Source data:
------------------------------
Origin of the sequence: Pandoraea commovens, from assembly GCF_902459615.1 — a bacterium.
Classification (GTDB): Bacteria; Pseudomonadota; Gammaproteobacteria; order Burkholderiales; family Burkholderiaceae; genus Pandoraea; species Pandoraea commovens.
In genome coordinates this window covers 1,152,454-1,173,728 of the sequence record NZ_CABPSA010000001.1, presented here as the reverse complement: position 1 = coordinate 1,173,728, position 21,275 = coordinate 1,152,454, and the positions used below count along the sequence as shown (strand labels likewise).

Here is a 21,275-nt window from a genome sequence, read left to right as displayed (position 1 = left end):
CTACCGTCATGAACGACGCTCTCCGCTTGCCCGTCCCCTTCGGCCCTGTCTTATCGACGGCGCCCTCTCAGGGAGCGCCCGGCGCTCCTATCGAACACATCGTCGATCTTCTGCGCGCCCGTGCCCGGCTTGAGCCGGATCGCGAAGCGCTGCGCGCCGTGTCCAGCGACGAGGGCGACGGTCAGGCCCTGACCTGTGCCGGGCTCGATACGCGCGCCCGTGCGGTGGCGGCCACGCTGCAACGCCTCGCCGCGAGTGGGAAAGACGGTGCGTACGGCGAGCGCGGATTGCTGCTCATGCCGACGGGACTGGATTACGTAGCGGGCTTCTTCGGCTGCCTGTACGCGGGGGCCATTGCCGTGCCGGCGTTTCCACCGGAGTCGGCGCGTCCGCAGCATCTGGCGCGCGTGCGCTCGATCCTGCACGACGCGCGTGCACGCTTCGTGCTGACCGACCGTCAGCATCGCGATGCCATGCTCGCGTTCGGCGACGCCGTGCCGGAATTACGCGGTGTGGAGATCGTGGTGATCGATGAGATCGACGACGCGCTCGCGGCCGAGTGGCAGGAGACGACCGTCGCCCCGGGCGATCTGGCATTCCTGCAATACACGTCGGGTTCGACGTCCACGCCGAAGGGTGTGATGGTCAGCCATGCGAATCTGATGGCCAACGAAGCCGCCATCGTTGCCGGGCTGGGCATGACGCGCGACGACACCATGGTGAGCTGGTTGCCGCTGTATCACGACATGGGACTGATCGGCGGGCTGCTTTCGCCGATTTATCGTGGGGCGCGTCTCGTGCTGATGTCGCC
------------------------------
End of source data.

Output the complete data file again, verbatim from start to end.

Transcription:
Origin of the sequence: Pandoraea commovens, from assembly GCF_902459615.1 — a bacterium.
Classification (GTDB): Bacteria; Pseudomonadota; Gammaproteobacteria; order Burkholderiales; family Burkholderiaceae; genus Pandoraea; species Pandoraea commovens.
In genome coordinates this window covers 1,152,454-1,173,728 of the sequence record NZ_CABPSA010000001.1, presented here as the reverse complement: position 1 = coordinate 1,173,728, position 21,275 = coordinate 1,152,454, and the positions used below count along the sequence as shown (strand labels likewise).

Here is a 21,275-nt window from a genome sequence, read left to right as displayed (position 1 = left end):
CTACCGTCATGAACGACGCTCTCCGCTTGCCCGTCCCCTTCGGCCCTGTCTTATCGACGGCGCCCTCTCAGGGAGCGCCCGGCGCTCCTATCGAACACATCGTCGATCTTCTGCGCGCCCGTGCCCGGCTTGAGCCGGATCGCGAAGCGCTGCGCGCCGTGTCCAGCGACGAGGGCGACGGTCAGGCCCTGACCTGTGCCGGGCTCGATACGCGCGCCCGTGCGGTGGCGGCCACGCTGCAACGCCTCGCCGCGAGTGGGAAAGACGGTGCGTACGGCGAGCGCGGATTGCTGCTCATGCCGACGGGACTGGATTACGTAGCGGGCTTCTTCGGCTGCCTGTACGCGGGGGCCATTGCCGTGCCGGCGTTTCCACCGGAGTCGGCGCGTCCGCAGCATCTGGCGCGCGTGCGCTCGATCCTGCACGACGCGCGTGCACGCTTCGTGCTGACCGACCGTCAGCATCGCGATGCCATGCTCGCGTTCGGCGACGCCGTGCCGGAATTACGCGGTGTGGAGATCGTGGTGATCGATGAGATCGACGACGCGCTCGCGGCCGAGTGGCAGGAGACGACCGTCGCCCCGGGCGATCTGGCATTCCTGCAATACACGTCGGGTTCGACGTCCACGCCGAAGGGTGTGATGGTCAGCCATGCGAATCTGATGGCCAACGAAGCCGCCATCGTTGCCGGGCTGGGCATGACGCGCGACGACACCATGGTGAGCTGGTTGCCGCTGTATCACGACATGGGACTGATCGGCGGGCTGCTTTCGCCGATTTATCGTGGGGCGCGTCTCGTGCTGATGTCGCC